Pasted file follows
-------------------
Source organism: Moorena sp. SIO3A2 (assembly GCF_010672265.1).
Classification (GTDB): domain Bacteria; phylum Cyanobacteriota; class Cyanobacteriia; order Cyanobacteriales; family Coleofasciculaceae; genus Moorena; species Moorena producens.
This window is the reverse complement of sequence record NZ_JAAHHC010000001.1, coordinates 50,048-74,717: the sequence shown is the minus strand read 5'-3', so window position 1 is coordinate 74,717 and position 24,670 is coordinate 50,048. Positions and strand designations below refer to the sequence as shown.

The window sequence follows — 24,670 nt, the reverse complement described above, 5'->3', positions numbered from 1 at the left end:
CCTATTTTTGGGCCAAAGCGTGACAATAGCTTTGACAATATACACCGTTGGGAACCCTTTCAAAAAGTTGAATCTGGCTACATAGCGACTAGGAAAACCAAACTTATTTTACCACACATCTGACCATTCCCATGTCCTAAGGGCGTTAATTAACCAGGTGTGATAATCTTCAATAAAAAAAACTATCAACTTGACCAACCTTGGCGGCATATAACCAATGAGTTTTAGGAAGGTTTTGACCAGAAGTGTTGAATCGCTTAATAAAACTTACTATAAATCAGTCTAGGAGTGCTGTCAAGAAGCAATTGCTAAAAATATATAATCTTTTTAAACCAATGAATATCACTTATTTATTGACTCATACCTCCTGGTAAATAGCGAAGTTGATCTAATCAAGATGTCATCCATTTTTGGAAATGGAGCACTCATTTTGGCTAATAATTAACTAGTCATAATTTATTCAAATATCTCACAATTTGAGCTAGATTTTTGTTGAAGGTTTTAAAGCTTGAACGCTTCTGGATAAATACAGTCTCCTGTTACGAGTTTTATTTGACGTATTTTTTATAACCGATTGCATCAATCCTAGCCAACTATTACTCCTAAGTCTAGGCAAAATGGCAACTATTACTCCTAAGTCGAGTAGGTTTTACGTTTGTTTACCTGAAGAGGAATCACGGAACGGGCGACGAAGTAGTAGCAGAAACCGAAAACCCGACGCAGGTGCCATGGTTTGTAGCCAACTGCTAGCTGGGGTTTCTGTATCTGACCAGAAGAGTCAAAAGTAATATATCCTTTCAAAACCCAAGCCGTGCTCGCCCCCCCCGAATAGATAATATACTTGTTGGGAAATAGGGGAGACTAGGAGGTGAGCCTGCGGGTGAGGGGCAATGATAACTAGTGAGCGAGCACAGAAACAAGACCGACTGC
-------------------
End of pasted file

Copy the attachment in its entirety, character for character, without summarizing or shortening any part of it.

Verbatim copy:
Source organism: Moorena sp. SIO3A2 (assembly GCF_010672265.1).
Classification (GTDB): domain Bacteria; phylum Cyanobacteriota; class Cyanobacteriia; order Cyanobacteriales; family Coleofasciculaceae; genus Moorena; species Moorena producens.
This window is the reverse complement of sequence record NZ_JAAHHC010000001.1, coordinates 50,048-74,717: the sequence shown is the minus strand read 5'-3', so window position 1 is coordinate 74,717 and position 24,670 is coordinate 50,048. Positions and strand designations below refer to the sequence as shown.

The window sequence follows — 24,670 nt, the reverse complement described above, 5'->3', positions numbered from 1 at the left end:
CCTATTTTTGGGCCAAAGCGTGACAATAGCTTTGACAATATACACCGTTGGGAACCCTTTCAAAAAGTTGAATCTGGCTACATAGCGACTAGGAAAACCAAACTTATTTTACCACACATCTGACCATTCCCATGTCCTAAGGGCGTTAATTAACCAGGTGTGATAATCTTCAATAAAAAAAACTATCAACTTGACCAACCTTGGCGGCATATAACCAATGAGTTTTAGGAAGGTTTTGACCAGAAGTGTTGAATCGCTTAATAAAACTTACTATAAATCAGTCTAGGAGTGCTGTCAAGAAGCAATTGCTAAAAATATATAATCTTTTTAAACCAATGAATATCACTTATTTATTGACTCATACCTCCTGGTAAATAGCGAAGTTGATCTAATCAAGATGTCATCCATTTTTGGAAATGGAGCACTCATTTTGGCTAATAATTAACTAGTCATAATTTATTCAAATATCTCACAATTTGAGCTAGATTTTTGTTGAAGGTTTTAAAGCTTGAACGCTTCTGGATAAATACAGTCTCCTGTTACGAGTTTTATTTGACGTATTTTTTATAACCGATTGCATCAATCCTAGCCAACTATTACTCCTAAGTCTAGGCAAAATGGCAACTATTACTCCTAAGTCGAGTAGGTTTTACGTTTGTTTACCTGAAGAGGAATCACGGAACGGGCGACGAAGTAGTAGCAGAAACCGAAAACCCGACGCAGGTGCCATGGTTTGTAGCCAACTGCTAGCTGGGGTTTCTGTATCTGACCAGAAGAGTCAAAAGTAATATATCCTTTCAAAACCCAAGCCGTGCTCGCCCCCCCCGAATAGATAATATACTTGTTGGGAAATAGGGGAGACTAGGAGGTGAGCCTGCGGGTGAGGGGCAATGATAACTAGTGAGCGAGCACAGAAACAAGACCGACTGC